As travellers we seek the pristine areas of the planet, but these are rapidly disappearing. Vast tracts of wilderness are shrinking to make way for housing or farmland to feed the growing population. We want to become immersed in the culture of the destinations we visit, but these are in many places also disappearing being integrated into the modern culture of the developing world. We want to see the amazing diversity of the various eco-systems, and the incredible creatures that inhabit them, but there are some that believe half of the existing species will be extinct by 2100.
We are a mass extinction event!
Amphibians are on the verge of total collapse, frogs, salamanders and their relatives are under extreme threat. Close to two hundred species of frogs have disappeared in the last decade, and a further nineteen hundred are severely threatened. Their thin skins are extremely sensitive to temperature change and to a particular fungus which maybe more prolific due to this climate change. There are other reasons for their demise, habitat destruction, pollution and predation by us.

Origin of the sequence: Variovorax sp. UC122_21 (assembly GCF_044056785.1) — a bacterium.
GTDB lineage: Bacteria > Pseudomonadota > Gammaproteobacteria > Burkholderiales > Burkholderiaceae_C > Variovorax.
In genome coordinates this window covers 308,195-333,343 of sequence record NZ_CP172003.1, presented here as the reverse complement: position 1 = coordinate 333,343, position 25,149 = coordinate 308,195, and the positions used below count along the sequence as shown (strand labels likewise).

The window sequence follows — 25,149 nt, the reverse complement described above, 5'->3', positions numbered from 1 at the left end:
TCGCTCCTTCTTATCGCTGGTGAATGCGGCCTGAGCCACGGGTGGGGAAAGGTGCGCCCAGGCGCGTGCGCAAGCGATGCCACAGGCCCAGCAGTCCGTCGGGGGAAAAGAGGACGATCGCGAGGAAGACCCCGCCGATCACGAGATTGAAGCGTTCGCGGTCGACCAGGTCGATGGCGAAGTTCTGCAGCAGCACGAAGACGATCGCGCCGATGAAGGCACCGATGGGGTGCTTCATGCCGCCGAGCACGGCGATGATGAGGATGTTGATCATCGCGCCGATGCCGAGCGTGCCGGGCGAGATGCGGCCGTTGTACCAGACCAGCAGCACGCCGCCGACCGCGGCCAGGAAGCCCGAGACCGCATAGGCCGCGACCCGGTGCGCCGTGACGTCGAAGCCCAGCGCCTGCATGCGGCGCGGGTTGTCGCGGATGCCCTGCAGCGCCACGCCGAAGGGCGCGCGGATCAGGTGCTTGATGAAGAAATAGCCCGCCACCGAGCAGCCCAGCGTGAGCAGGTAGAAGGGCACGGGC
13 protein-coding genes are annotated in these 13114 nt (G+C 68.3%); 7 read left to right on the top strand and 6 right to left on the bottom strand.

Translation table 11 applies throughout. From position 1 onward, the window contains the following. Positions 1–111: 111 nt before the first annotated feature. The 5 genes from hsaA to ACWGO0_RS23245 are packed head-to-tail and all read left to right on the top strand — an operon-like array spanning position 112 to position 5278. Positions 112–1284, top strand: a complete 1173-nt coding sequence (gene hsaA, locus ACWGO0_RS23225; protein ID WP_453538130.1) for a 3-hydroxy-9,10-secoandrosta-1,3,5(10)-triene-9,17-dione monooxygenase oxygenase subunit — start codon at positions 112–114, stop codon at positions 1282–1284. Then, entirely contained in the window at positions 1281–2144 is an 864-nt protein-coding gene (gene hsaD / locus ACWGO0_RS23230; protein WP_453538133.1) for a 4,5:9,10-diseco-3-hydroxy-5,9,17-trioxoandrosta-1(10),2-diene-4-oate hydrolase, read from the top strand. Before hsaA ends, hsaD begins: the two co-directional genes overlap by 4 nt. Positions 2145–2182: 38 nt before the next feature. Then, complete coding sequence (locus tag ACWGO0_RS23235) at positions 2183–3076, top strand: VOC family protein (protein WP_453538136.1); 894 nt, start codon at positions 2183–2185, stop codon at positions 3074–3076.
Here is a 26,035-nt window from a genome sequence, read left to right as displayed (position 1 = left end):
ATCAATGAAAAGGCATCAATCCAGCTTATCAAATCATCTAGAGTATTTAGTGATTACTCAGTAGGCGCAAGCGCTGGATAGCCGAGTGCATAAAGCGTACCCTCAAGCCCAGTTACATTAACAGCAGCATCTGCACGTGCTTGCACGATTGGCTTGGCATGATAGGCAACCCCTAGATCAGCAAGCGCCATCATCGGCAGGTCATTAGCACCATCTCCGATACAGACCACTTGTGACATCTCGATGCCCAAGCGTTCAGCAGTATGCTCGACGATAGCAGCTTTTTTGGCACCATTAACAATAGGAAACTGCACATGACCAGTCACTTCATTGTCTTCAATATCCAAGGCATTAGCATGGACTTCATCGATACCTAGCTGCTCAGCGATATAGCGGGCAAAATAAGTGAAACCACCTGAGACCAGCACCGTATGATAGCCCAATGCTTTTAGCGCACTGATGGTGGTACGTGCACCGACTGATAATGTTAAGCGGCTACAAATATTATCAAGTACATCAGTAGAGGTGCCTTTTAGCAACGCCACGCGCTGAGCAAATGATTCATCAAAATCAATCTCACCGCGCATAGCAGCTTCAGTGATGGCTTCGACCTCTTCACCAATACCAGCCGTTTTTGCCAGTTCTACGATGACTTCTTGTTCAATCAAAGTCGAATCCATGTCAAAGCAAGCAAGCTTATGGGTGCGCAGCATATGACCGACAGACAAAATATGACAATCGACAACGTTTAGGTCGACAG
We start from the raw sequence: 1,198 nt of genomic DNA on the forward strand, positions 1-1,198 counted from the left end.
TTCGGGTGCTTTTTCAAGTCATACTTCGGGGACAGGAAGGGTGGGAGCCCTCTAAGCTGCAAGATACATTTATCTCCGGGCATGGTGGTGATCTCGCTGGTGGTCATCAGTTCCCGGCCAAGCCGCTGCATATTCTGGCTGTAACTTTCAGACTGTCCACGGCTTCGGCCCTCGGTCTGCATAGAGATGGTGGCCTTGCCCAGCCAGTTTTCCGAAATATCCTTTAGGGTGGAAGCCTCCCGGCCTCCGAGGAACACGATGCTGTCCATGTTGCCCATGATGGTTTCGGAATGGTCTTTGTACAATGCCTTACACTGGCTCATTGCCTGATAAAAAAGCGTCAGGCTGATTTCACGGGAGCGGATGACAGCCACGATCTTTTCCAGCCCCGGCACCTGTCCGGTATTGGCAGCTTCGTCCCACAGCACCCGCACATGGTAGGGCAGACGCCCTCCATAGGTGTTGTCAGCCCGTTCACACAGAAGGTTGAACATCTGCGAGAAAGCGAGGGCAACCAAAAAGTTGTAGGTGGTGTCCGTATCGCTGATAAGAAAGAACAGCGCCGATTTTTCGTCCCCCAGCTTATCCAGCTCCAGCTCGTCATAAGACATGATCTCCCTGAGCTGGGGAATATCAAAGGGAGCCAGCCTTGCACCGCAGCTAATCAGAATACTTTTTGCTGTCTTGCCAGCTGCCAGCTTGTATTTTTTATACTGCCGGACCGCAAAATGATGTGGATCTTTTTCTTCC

It is not just small creatures that are in decline either; fifty percent of mammals are also under threat. Some of the Planet’s most beautiful and charismatic creatures are struggling for survival, the reasons in each case are startling similar, habitat loss, hunting, pollution, introduced species, all have an impact. There are fewer than thirty five Amur leopards in the wild; scientists believe the majority of polar bears will have disappeared by 2050; please read that last sentence again.
These are just two examples, but can you imagine a World without these beautiful creatures? What sort of planet will our children and grandchildren have to travel around in fifty or a hundred year’s time? How will they look back on our contribution to the history and health of this wonderful planet we call home?